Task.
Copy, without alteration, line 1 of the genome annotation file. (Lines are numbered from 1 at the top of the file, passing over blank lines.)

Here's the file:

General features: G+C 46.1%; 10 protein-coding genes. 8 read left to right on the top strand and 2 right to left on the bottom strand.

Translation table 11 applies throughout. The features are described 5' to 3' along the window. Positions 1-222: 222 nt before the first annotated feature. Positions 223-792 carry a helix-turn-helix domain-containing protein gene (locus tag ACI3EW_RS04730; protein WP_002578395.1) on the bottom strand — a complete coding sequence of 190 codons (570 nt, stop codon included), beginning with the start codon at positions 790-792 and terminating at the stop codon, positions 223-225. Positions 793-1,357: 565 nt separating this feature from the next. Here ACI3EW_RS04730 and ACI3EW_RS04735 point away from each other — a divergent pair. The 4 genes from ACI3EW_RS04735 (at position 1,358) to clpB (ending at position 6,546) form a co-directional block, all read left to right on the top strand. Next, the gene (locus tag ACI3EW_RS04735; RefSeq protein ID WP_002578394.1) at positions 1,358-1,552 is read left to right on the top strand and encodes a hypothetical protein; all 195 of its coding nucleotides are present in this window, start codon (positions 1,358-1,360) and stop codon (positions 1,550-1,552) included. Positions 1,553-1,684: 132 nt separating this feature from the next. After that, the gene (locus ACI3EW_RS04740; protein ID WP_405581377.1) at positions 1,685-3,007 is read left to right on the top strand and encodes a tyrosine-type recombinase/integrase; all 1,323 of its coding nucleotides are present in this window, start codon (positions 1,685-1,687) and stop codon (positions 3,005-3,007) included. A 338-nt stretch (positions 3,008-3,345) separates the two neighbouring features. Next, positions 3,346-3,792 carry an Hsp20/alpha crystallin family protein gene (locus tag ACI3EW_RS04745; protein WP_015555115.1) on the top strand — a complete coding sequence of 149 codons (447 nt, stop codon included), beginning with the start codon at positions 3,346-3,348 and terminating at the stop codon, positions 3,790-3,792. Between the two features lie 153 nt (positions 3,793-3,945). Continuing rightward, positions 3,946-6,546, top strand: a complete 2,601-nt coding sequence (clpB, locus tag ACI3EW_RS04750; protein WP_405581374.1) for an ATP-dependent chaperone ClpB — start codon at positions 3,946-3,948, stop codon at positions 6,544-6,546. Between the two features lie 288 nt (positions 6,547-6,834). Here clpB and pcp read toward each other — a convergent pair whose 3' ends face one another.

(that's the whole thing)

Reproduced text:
General features: G+C 46.1%; 10 protein-coding genes. 8 read left to right on the top strand and 2 right to left on the bottom strand.